Vietnam’s cost advantage over China improved in Q3’21, led by apparel.
What does comparative advantage look like in practice? Where’s the best place to produce consumer goods in Asia? Does the latest data suggest that changes in supply chain practices are needed?
The Flexport Southeast Asia Sectoral Cost Indices (SEASCI) provide a comparison of the wholesale cost of U.S. imports of apparel, electronics and furniture from Southeast Asia and China. This report updates our original analysis for quarterly data running through September 2021.
Our latest analysis shows that Vietnam's price advantage over China has widened slightly in Q3’21 compared to prior quarters. In apparel the trend has slowed while in electronics China has lost ground after having started to erode Vietnam’s advantage previously.
Figure 1 shows our resale price indices for apparel in China, Malaysia and Vietnam across all imports in Flexport’s dataset. After a period of marked divergence in costs between China (rising) and Vietnam (falling) in the 12 months to Q2’21 there has been stability in the latest quarter.
The earlier divergence may have reflected increased specialization by Vietnamese factories in lowercost apparel while U.S. Section 301 tariffs may still have been driving decisions to shift supply chains away from China - rather than to the United States.
Higher-end apparel may have remained in China to retain access to economies of scale while higher profit margins per piece may have made tariff costs less relevant. The stabilization could suggest that the tariff-led trend has now worked itself out, though more quarters of data will be needed for confirmation.
In electronics, exporters in Vietnam saw a dip in prices in Q3’21 after nearly a year of increases as shown in Figure 2. The earlier improvement may have reflected a shift towards higher value items, particularly in telecoms, while the upheaval caused by a global shortage of semiconductors may have taken a toll more recently.
Prices in China meanwhile have headed the other way with earlier declines having since reversed. That may reflect a comparative advantage for Chinese electronics manufacturers who are more closely integrated with their upstream supplies and so may be able to command a premium in a hectic demand environment for consumer electronics.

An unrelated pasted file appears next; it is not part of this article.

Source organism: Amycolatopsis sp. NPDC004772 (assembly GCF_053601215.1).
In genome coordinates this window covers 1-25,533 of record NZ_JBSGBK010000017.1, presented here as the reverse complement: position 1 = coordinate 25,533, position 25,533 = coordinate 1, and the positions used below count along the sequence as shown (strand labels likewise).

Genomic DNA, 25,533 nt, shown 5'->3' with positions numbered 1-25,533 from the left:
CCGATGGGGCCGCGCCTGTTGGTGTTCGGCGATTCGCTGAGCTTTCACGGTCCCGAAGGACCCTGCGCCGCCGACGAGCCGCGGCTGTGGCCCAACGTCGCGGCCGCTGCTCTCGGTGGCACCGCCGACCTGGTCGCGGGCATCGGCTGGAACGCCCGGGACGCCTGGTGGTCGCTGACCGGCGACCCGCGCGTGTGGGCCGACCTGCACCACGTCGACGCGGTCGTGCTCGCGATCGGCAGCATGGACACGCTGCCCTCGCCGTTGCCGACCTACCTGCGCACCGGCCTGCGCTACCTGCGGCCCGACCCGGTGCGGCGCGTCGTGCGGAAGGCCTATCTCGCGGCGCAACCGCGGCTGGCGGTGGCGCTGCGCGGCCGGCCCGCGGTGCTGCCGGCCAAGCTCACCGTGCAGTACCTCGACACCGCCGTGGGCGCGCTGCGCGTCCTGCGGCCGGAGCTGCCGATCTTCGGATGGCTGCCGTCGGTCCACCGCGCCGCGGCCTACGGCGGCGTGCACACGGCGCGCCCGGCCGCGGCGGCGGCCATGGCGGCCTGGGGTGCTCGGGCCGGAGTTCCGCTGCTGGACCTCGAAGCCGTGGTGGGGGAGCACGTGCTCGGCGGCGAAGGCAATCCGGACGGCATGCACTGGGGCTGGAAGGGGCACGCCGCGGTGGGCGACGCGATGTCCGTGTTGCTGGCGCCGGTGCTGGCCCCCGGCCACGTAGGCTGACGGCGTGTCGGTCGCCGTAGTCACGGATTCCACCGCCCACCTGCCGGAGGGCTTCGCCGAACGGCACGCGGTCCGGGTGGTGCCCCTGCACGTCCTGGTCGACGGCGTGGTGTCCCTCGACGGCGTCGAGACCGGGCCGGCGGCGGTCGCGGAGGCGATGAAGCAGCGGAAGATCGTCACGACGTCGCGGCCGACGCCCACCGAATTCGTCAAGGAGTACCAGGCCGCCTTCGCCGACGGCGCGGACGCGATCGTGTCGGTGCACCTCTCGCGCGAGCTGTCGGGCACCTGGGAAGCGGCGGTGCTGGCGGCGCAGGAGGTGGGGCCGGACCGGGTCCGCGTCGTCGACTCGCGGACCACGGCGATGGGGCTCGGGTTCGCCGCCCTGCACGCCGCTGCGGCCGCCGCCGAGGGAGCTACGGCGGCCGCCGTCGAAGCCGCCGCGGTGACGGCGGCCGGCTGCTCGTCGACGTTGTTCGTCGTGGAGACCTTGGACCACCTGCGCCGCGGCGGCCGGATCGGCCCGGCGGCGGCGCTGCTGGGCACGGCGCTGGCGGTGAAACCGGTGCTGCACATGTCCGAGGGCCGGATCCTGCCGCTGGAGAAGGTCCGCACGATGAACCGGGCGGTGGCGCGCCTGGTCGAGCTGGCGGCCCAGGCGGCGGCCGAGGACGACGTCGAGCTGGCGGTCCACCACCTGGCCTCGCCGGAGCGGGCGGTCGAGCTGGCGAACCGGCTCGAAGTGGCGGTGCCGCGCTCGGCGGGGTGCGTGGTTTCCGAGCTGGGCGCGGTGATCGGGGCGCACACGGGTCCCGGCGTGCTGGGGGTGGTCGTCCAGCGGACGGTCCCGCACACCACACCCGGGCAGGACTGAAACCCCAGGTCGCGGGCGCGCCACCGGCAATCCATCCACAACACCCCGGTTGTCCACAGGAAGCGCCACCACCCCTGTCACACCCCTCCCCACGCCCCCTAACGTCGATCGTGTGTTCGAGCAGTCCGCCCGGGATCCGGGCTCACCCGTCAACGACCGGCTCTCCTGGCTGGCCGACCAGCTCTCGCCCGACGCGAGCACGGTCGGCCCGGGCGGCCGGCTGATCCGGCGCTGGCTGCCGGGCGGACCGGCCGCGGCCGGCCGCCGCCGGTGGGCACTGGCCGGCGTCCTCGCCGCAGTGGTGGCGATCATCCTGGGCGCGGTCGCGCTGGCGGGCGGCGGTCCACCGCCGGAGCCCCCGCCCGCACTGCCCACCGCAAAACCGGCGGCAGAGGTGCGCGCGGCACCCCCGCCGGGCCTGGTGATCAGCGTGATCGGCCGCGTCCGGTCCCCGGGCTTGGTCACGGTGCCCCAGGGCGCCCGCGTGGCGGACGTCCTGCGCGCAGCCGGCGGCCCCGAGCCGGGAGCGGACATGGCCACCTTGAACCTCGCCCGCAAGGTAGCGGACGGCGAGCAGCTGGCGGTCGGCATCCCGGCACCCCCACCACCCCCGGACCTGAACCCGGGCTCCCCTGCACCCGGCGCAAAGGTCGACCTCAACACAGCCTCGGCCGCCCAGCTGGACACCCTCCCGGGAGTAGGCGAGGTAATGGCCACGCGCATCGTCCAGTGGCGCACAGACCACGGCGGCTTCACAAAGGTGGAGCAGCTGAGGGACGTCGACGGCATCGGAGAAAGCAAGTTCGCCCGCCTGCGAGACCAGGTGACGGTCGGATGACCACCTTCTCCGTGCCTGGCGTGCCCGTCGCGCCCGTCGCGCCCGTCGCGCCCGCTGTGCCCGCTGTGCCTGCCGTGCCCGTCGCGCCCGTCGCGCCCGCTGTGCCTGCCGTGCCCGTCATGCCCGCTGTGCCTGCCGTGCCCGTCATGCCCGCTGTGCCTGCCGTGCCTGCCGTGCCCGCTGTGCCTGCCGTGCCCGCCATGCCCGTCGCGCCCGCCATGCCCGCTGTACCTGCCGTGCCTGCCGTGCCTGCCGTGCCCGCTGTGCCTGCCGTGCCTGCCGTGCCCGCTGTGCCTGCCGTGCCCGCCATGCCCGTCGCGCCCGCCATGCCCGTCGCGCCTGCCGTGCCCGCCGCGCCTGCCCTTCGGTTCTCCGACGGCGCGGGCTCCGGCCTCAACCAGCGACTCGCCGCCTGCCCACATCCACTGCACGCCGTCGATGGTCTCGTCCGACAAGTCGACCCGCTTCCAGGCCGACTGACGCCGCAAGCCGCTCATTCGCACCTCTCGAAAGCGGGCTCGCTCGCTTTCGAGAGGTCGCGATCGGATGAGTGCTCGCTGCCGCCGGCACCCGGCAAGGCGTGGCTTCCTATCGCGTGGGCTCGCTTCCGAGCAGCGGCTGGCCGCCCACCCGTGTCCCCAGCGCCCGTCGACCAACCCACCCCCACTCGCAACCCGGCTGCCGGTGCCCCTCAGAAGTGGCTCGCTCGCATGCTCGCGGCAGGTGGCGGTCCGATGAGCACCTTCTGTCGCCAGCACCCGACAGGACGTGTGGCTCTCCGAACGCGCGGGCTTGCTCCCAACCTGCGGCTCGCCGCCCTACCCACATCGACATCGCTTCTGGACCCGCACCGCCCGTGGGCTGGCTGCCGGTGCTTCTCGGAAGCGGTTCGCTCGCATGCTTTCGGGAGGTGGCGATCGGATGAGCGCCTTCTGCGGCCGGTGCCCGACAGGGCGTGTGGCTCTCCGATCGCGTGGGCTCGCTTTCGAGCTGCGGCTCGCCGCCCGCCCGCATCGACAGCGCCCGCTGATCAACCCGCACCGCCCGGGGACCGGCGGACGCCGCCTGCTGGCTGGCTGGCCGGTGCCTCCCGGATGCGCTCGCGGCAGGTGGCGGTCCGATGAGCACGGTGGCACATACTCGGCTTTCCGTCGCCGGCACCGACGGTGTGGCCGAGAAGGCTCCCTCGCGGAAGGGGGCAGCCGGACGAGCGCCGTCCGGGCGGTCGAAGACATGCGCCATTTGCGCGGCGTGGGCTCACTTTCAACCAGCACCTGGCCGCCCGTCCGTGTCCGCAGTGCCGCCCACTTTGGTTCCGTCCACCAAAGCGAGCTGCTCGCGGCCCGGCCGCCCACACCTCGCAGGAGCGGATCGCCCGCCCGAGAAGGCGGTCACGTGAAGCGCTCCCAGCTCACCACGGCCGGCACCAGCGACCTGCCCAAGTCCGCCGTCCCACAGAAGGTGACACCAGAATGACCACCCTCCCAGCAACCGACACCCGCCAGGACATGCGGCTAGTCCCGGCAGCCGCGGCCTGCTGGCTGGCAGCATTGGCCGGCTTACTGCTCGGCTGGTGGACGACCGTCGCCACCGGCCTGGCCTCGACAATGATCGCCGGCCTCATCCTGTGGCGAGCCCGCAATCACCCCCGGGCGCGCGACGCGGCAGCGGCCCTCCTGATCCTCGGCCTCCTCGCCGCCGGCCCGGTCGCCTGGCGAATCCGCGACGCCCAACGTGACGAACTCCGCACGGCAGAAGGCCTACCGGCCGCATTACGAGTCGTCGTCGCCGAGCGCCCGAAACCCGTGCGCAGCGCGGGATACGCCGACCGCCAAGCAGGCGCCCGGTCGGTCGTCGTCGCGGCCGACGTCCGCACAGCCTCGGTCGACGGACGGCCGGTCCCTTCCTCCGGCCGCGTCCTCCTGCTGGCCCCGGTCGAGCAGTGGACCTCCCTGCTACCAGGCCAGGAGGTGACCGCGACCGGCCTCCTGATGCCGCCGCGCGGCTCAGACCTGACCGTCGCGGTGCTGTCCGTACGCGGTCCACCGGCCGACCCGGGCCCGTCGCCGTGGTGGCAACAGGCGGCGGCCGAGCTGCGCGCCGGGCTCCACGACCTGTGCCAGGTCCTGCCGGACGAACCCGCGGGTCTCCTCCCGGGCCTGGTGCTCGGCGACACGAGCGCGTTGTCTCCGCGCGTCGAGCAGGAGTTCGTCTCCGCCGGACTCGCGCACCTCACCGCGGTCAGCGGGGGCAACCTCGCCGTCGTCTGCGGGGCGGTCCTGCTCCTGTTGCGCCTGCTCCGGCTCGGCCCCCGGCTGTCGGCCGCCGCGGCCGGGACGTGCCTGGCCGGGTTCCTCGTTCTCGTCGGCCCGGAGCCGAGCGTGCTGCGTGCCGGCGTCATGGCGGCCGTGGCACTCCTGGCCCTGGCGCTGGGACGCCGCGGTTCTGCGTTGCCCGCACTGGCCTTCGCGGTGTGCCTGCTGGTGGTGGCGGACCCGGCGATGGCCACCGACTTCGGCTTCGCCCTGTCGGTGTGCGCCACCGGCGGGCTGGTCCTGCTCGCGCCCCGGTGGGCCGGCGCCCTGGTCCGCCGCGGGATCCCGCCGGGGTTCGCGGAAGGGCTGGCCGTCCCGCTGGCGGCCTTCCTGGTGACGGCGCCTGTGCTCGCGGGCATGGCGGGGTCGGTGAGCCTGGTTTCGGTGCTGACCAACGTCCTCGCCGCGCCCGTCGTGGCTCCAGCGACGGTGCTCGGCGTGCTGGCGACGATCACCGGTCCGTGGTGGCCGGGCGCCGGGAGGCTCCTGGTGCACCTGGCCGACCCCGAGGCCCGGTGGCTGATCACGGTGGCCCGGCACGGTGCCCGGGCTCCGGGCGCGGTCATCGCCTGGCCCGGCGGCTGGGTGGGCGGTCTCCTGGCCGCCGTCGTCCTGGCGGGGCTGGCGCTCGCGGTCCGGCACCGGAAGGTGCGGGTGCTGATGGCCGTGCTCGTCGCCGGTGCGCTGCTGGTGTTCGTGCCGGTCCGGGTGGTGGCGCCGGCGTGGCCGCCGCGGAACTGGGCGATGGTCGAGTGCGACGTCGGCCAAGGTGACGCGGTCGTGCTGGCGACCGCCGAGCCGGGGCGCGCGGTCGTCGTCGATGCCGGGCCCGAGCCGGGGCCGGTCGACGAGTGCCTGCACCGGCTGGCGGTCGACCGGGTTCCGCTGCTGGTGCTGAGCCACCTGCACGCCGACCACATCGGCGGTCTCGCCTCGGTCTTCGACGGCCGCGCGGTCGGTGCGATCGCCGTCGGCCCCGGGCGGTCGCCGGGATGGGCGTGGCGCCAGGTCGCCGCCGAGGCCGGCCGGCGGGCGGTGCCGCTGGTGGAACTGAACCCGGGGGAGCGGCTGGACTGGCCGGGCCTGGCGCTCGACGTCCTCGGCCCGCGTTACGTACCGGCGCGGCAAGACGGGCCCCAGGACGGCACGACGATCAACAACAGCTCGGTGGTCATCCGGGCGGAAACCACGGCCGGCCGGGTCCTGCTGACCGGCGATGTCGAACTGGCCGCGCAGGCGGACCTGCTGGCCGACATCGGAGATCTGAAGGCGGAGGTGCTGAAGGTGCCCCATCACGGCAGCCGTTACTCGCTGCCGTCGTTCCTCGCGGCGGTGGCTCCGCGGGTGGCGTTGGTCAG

Using a subset of the prior data, utilizing identical SKUs from China and Vietnam, shows a similar story for apparel with China’s prices rising relative to Vietnam. The average ratio in Figure 3 (solid line) between the two has reached its highest in two years consequently after an extended period of stability.
In the case of furniture, however, the opposite has been true. China has experienced more, lower priced SKUs versus Vietnam in Q3’21 than previously. Factory closures in Vietnam may have led manufacturers there to prefer to focus available capacity on higher margin products.
Electronics has seen little change in Q3’21 versus Q2’21 on a SKU-for-SKU basis despite the divergent performance in average prices flagged in figure 1, though some caution is needed given the paucity of overlap versus the other product groups.
When taken in the aggregate the overall distribution of prices for common SKUs suggests Chinese prices have increased in Q3’21 versus Q2’21 compared to Vietnam’s, as shown in Figure 4. A wider distribution of relative pricing is also notable and suggests SKU-specific factors are driving the shift rather than overall macroeconomic trends.
Disclaimer: The contents of this report are made available for informational purposes only and should not be relied upon for any legal, business, or financial decisions. Flexport does not guarantee, represent, or warrant any of the contents of this report because they are based on our current beliefs, expectations, and assumptions, about which there can be no assurance due to various anticipated and unanticipated events that may occur. This report has been prepared to the best of our knowledge and research; however, the information presented herein may not reflect the most current regulatory or industry developments. Neither Flexport nor its advisors or affiliates shall be liable for any losses that arise in any way due to the reliance on the contents contained in this report.
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